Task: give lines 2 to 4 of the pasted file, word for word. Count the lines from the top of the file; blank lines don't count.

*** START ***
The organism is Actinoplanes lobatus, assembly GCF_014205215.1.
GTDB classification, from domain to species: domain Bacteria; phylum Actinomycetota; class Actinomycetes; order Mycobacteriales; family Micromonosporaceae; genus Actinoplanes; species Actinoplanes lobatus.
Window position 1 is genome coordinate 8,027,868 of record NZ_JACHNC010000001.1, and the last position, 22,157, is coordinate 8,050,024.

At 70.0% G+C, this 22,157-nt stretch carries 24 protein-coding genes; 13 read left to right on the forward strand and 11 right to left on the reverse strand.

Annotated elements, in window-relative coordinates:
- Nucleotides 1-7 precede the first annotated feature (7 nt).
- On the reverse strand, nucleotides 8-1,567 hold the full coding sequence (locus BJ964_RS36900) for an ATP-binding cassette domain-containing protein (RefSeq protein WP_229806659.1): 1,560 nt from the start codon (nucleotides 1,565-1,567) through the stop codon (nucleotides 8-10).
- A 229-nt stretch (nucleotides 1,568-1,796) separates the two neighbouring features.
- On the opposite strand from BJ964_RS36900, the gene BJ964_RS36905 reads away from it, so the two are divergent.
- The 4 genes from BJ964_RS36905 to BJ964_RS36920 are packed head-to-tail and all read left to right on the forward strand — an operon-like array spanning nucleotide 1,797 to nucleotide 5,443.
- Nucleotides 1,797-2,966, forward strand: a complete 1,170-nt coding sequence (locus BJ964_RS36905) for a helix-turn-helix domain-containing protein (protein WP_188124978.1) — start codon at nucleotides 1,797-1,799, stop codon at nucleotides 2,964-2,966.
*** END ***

GTDB classification, from domain to species: domain Bacteria; phylum Actinomycetota; class Actinomycetes; order Mycobacteriales; family Micromonosporaceae; genus Actinoplanes; species Actinoplanes lobatus.
Window position 1 is genome coordinate 8,027,868 of record NZ_JACHNC010000001.1, and the last position, 22,157, is coordinate 8,050,024.

At 70.0% G+C, this 22,157-nt stretch carries 24 protein-coding genes; 13 read left to right on the forward strand and 11 right to left on the reverse strand.